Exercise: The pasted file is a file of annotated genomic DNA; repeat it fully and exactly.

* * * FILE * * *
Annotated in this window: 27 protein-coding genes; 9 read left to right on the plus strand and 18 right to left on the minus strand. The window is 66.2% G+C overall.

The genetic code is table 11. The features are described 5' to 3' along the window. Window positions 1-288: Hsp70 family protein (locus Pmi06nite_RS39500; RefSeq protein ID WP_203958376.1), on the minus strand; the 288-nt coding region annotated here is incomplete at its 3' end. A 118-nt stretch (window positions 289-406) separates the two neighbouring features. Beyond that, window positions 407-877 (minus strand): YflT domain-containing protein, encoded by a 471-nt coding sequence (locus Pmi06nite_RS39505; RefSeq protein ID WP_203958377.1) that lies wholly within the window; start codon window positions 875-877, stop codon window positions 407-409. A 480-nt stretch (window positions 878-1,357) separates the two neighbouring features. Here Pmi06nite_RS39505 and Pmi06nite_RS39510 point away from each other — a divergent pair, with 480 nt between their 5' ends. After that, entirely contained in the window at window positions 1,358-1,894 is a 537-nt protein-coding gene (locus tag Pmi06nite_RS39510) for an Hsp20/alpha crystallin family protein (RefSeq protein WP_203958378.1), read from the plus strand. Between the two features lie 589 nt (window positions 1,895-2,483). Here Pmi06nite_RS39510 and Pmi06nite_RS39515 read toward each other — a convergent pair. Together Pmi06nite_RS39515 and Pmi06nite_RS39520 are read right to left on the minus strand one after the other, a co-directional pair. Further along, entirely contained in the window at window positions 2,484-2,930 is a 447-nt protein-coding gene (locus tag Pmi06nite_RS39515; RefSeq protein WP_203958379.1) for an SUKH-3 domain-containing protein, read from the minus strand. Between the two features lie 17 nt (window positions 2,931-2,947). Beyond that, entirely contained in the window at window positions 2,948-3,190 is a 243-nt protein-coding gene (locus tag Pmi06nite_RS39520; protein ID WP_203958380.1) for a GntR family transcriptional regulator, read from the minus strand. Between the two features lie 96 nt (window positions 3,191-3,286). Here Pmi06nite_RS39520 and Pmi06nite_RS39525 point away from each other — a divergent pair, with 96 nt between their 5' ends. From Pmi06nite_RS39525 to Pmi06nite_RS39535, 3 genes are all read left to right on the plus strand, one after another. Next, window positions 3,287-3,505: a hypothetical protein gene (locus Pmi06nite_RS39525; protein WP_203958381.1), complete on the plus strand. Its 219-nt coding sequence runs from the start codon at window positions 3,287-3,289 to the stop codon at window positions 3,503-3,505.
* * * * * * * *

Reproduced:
Annotated in this window: 27 protein-coding genes; 9 read left to right on the plus strand and 18 right to left on the minus strand. The window is 66.2% G+C overall.

The genetic code is table 11. The features are described 5' to 3' along the window. Window positions 1-288: Hsp70 family protein (locus Pmi06nite_RS39500; RefSeq protein ID WP_203958376.1), on the minus strand; the 288-nt coding region annotated here is incomplete at its 3' end. A 118-nt stretch (window positions 289-406) separates the two neighbouring features. Beyond that, window positions 407-877 (minus strand): YflT domain-containing protein, encoded by a 471-nt coding sequence (locus Pmi06nite_RS39505; RefSeq protein ID WP_203958377.1) that lies wholly within the window; start codon window positions 875-877, stop codon window positions 407-409. A 480-nt stretch (window positions 878-1,357) separates the two neighbouring features. Here Pmi06nite_RS39505 and Pmi06nite_RS39510 point away from each other — a divergent pair, with 480 nt between their 5' ends. After that, entirely contained in the window at window positions 1,358-1,894 is a 537-nt protein-coding gene (locus tag Pmi06nite_RS39510) for an Hsp20/alpha crystallin family protein (RefSeq protein WP_203958378.1), read from the plus strand. Between the two features lie 589 nt (window positions 1,895-2,483). Here Pmi06nite_RS39510 and Pmi06nite_RS39515 read toward each other — a convergent pair. Together Pmi06nite_RS39515 and Pmi06nite_RS39520 are read right to left on the minus strand one after the other, a co-directional pair. Further along, entirely contained in the window at window positions 2,484-2,930 is a 447-nt protein-coding gene (locus tag Pmi06nite_RS39515; RefSeq protein WP_203958379.1) for an SUKH-3 domain-containing protein, read from the minus strand. Between the two features lie 17 nt (window positions 2,931-2,947). Beyond that, entirely contained in the window at window positions 2,948-3,190 is a 243-nt protein-coding gene (locus tag Pmi06nite_RS39520; protein ID WP_203958380.1) for a GntR family transcriptional regulator, read from the minus strand. Between the two features lie 96 nt (window positions 3,191-3,286). Here Pmi06nite_RS39520 and Pmi06nite_RS39525 point away from each other — a divergent pair, with 96 nt between their 5' ends. From Pmi06nite_RS39525 to Pmi06nite_RS39535, 3 genes are all read left to right on the plus strand, one after another. Next, window positions 3,287-3,505: a hypothetical protein gene (locus Pmi06nite_RS39525; protein WP_203958381.1), complete on the plus strand. Its 219-nt coding sequence runs from the start codon at window positions 3,287-3,289 to the stop codon at window positions 3,503-3,505.